Given the defensive, sarcastic, and even hostile reactions that Exodus and its political allies have offered in response to the Ex-Gay Survivors Conference and the growing profile of the ex-ex-gay movement, several questions come to mind.
1. How do Exodus and its affiliates treat those who “drop out” of their programs? Is any follow-up ever done to find out why those individuals left? If not, does Exodus just hope that those people will go away and quietly vanish? How are current participants encouraged to treat former participants?
2. Does Exodus believe that ex-ex-gays have a right to tell their stories in their own words, or does it regard only the testimonies of “faithful” ex-gays as valid? Is there room for dialogue with former ex-gays, or are they considered enemies of the church?
3. Does Exodus believe that ex-ex-gays are in danger of losing their salvation? Can God still work in the lives of those who disagree with Exodus’ theological and political opinions, or are such individuals heretics to be expelled from the church at any cost?
4. When a former ex-gay claims to have been harmed by their ex-gay experiences, does Exodus take those charges seriously or are they dismissed as political posturing? Does Exodus consider its programs so far above reproach that no complaint made against them could be valid?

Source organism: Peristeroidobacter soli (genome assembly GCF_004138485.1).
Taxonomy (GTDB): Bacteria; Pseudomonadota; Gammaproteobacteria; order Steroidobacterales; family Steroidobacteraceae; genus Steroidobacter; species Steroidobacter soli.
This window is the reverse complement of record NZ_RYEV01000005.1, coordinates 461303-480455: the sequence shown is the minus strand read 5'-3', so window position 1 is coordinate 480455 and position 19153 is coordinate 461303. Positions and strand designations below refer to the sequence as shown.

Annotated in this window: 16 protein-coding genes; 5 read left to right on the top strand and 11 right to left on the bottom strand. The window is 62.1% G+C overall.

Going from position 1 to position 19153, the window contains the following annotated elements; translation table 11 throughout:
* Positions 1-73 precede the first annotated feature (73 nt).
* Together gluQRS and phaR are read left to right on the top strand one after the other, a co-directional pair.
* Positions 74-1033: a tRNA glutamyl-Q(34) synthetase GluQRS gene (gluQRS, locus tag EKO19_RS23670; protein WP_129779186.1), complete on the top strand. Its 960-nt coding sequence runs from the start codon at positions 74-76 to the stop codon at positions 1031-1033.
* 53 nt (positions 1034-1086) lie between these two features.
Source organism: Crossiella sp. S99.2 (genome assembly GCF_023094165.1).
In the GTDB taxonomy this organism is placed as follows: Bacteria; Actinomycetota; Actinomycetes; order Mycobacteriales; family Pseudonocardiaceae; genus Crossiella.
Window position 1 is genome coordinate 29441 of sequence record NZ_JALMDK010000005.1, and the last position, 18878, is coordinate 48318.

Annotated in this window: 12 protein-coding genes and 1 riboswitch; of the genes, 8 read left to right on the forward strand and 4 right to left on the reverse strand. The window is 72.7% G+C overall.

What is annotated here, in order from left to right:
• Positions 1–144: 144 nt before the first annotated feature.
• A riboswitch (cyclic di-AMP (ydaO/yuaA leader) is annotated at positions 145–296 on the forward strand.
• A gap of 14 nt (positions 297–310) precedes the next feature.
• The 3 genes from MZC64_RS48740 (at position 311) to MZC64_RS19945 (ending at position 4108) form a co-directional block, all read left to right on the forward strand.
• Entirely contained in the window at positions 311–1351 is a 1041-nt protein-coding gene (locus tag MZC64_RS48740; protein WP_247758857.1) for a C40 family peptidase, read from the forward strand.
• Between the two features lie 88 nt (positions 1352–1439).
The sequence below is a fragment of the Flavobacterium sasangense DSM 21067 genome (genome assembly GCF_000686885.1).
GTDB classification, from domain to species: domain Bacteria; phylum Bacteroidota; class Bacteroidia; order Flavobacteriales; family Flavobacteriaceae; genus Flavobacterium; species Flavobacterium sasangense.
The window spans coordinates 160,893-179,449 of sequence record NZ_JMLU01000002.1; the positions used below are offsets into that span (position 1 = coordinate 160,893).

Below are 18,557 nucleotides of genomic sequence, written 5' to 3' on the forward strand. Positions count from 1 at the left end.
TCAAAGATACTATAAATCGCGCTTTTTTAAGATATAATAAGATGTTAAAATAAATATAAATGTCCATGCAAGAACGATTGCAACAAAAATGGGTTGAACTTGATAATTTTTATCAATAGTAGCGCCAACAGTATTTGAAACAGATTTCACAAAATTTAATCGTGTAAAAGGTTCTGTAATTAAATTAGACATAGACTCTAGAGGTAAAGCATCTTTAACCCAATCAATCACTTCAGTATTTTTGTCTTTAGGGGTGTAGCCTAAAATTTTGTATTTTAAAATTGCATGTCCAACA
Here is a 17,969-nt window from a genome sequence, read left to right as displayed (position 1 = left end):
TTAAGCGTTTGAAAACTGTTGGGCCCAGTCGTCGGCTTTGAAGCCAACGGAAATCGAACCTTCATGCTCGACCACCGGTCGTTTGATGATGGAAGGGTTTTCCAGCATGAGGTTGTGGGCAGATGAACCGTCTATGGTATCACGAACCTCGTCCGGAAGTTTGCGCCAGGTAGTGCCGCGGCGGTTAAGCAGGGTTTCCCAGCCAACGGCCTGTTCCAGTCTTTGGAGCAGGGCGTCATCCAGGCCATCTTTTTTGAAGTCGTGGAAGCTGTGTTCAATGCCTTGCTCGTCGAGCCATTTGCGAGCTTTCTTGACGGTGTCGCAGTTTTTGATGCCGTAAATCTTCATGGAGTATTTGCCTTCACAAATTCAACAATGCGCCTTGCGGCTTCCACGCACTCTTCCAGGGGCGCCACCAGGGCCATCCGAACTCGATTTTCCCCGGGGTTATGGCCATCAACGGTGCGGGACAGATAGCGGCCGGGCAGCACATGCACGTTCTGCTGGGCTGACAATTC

5. Former ex-gays are familiar with being told (by presumably well-meaning individuals) that their disenchantment is due either to personal failure or to incorrect perceptions and false expectations on their part. What, then, is Exodus doing to correct misperceptions about the definition of “change,” which are still widespread throughout the evangelical church? What is Exodus doing to ensure that “strugglers” – and their families, peers, pastors and fellow churchgoers – adopt a proper set of expectations, including fully understanding that “change” will, for most participants, mean a lifetime of celibacy?
Ex-Gay Watch is interested in hearing how Alan Chambers would respond to these questions, but the floor is open to leaders of local Exodus affiliates as well, as we recognize that their answers may vary.